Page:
Affluenza: How Much is Too Much?

I talked to a couple of family members before heading up to visit for the holidays. We discussed the usual about how everyone was doing and the menu but we also contemplated heading out for some shopping. I usually don’t buy alot of gifts so I wasn’t pushing to hit the streets. It turns out on Black Friday I was sick. I thought whew, no pressure to buy but geez, I may have the flu bug. It brought to mind another bug that may show up this time of year… the shopping bug!

If shopping during the holidays is one of your favorite recreational activities, you’re not alone. Seventy percent of Americans visit a mall each week. ShopperTrak reported an estimated 307.67 million shopped on Black Friday alone! One would think everyone could happily find a great deal on the things they needed the most. But often, instead of coming home with what we truly need, we’re left with just more stuff to pay off months (or years) later. There’s even a new word to describe the modern-day pursuit of more stuff: affluenza — and it leads to debt, overwork, stress, anxiety, waste, and an empty, unfulfilled feeling.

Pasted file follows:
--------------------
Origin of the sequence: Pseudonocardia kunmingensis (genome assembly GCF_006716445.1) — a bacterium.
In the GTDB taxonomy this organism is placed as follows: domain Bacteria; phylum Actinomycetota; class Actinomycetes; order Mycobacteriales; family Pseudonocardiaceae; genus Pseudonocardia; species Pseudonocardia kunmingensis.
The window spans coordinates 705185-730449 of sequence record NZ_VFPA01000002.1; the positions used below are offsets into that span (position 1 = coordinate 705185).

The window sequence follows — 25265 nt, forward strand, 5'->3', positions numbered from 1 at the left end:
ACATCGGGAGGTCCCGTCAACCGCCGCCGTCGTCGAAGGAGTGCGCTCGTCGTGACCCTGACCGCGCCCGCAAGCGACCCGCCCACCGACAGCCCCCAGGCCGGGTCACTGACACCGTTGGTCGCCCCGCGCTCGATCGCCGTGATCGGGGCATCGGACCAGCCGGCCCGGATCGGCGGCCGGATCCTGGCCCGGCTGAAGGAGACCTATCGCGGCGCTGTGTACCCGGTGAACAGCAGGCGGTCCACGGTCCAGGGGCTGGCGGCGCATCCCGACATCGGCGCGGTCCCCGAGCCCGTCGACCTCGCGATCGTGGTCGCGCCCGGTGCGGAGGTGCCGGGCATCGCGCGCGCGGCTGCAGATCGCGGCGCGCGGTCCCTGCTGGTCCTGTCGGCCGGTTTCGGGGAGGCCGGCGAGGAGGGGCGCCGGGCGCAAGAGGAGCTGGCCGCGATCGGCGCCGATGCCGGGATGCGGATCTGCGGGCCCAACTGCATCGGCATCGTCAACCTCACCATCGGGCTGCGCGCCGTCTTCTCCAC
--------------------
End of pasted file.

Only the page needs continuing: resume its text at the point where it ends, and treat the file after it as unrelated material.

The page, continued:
Overconsumption affects people on different levels. On the extreme end, some people suffer from compulsive buying, leading to credit card debt, relationship troubles, and poor self-esteem. But more commonly, the need for abundance pulls in more subtle ways. The Sunday paper comes with more ads than news (two-thirds of the space in newspapers is filled with advertising) and it’s pretty hard to resist the great sales. So we pop over to the mall or discount store. Suddenly, our shopping baskets are full, the credit cards come out, and we think, “Wow, I just came in for one thing!”

The antidote to affluenza? Pause before each purchase. Take a moment to ask yourself: Do you really need it, and can you afford it? Do you have space to store and time to maintain it? Do you already own something similar or just as good? Recognize that the pursuit of material goods may feel good at the time, but is only a momentary fix. If you need a tangible reminder, visit www.clutterdiet.com/wallet and get a printable wallet sleeve with similar prompting questions. Either way, put away your wallet and find other worthwhile activities to fulfill your needs — you’ll be much happier in the long run.

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